Friday, May 18, 2012
Screening and Conversation
Artists Space Books & Talks
55 Walker Street
$5 Entrance Donation
Artists Space, in partnership with the queer film series Dirty Looks, presents a new translation overseen by Bruce Benderson of the 1979 experimental documentary Race d’Ep! (previously released in English as The Homosexual Century). Made by the “father of queer theory” Guy Hocquenghem, in collaboration with radical filmmaker Lionel Soukaz, Race d’Ep! traces the confluence between the development of photography in the 19th Century, and subsequent representations of homosexual desire. The film was accompanied by the publication Race d’Ep!: Un Siecle D’Images de l’Homosexualite by Hocquenghem, and moves from the nudes of Baron von Gloeden and early sexology, to gay liberation and cruising on the streets of Paris in the 1970s.
Influenced by the writings of Michel Foucault on the history of sexuality, and reflecting the revolutionary queer activism of the Parisian movement Front Homosexuel D’Action Révolutionnaire, Race d’Ep! is a frank documentary charting the visibility and representation of gay culture.
Race d’Ep! caused scandal when it was released in France. The film was censored and classified as a pornographic film under the “X Law.” Roland Barthes, Gilles Deleuze, Felix Guattari, Marguerite Duras, Simone de Beauvoir, Patrice Chéreau, and Cahiers du Cinéma, among others, signed a petition in defense of the film and opposing its persecution and censorship by the government. Michel Foucault wrote a letter to the Ministry of Culture on behalf of Race d’Ep!, stating that “this documentary is based on historical research whose seriousness and interest I had the chance to prove,” going on to observe, “it seems strange for a film about homosexuality to be penalized when it tries to remember the persecutions of which the Nazi regime has been responsible.”
Not screened in the US since its initial run in the early 1980s, Race d’Ep! is a pivotal work in the history of queer film and radicalism. This presentation revolves around a new translation overseen by writer Bruce Benderson, with the film screened with English subtitles for the first time. The event, with an introductory conversation between filmmaker Lionel Soukaz and Bruce Benderson, will also include a screening of IXE, Soukaz’s 1980 experimental film that responds to the censorship of the “X Law” with a visual and aural barrage of, in Soukaz’s words, “bodies in erection.”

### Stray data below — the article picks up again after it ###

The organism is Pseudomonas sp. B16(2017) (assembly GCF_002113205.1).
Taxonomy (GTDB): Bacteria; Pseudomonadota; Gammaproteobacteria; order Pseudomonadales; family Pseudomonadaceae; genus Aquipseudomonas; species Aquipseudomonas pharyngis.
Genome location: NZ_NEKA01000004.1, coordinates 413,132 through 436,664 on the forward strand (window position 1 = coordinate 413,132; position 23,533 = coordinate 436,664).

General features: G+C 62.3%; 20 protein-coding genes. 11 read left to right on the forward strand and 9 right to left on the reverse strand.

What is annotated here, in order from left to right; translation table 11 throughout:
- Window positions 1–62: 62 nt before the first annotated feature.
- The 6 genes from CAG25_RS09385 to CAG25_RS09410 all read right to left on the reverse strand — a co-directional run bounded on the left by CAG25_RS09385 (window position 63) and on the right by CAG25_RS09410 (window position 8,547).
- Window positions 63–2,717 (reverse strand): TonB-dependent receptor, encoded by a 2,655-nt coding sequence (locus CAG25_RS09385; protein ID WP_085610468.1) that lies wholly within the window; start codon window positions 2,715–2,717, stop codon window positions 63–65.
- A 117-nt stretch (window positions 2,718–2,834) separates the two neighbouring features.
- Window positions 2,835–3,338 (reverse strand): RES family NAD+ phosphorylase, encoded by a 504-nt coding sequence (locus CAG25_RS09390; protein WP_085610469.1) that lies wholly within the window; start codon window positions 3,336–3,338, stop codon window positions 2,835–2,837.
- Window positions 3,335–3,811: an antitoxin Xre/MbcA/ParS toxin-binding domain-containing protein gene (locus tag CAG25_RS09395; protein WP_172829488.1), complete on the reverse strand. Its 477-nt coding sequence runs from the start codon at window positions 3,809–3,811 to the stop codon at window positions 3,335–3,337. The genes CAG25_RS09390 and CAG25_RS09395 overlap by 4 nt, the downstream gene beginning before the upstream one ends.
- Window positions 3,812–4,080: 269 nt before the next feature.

This program forms part of a weekend symposium curated by Artists Space under the title Public Bodies, Private Parts. As an element of Artists Space’s curatorial programming partnership with Whitney Biennial 2012, this weekend of talks, discussions and screenings looks at representations of “hidden” biographies, particularly in relation to notions of “perversion.”
Guy Hocquenghem is often called “the father of queer theory.” A critical theorist, polemicist, novelist, and activist, Hocquenghem is a key figure in the history of gay liberation and in the development of a revolutionary queer politics and culture. Born in 1946, Hocquenghem participated in the 1968 student rebellion in France, joining the Communist Party, before being expelled for homosexuality. A founding member of FHAR (Homosexual Front for Revolutionary Action), Hocquenghem had a significant impact on leftist thinking and queer movements in France. Hocquenghem drew on the work of Michel Foucault and of Gilles Deleuze and Felix Guattari to develop a revolutionary and liberating theory of sexuality. His Homosexual Desire, published in 1972, is frequently cited as the first work of queer theory. The Screwball Asses, an infamous treatise on homosexuality anonymously published in a 1973 issue of the journal Recherches entitled Three Billion Perverts, was published in English for the first time in 2010 by Semiotext(e) attributed to Hocquenghem. Hocquenghem died of AIDS related illness in 1988, at the age of 41.
Lionel Soukaz, born in 1953 in Paris, is an unrestrained originator of the most radical queer cinema. He began making underground short films in Super 8 in 1973, at the age of twenty. Merging pornography and social criticism, these politically and sexually radical films reflect and take influence from the burgeoning queer movements of the post-1968 period. Soukaz organized several gay festivals, of which a 1978 edition was shut down by the French Ministry of Culture. His 1979 film collaboration with Guy Hocquenghem, Race d’Ep!, similarly faced state censorship. He responded with the deliberately scandalous IXE, made as a pure provocation against censorship, flouting all the possible grounds for censorship and featuring heroin fixes, sodomy, zoophilia, pedophilia, blasphemy. Soukaz continues to make uncompromising and provocative films. Recent films and video essays include his 2002 indictments of criminal American imperialism, I Live in a Bush World and Texas Political Chainsaw Massacre, the boldly sexual Our Assholes Are Revolutionary and Porno Industriel, both from 2006, and a portrait film of acclaimed author Abdellah Taia, Portait d’un Ecrivain Marocain à Paris, 2010.
Dirty Looks is a roaming screening series held principally on the last Wednesday of the month.
Curated by Bradford Nordeen, Dirty Looks is designed to trace contemporary queer aesthetics through historical works, presenting quintessential GLBT film and video alongside up-and-coming artists and filmmakers. Filling a gap in the regular programming of queer experimental work in the New York film community, Dirty Looks exhibits a lineage of queer tactics and visual styles for younger artists, casual viewers and seasoned avant-garde filmgoers, alike.
A salon of influences, Dirty Looks is an open platform for inquiry, discussion and debate.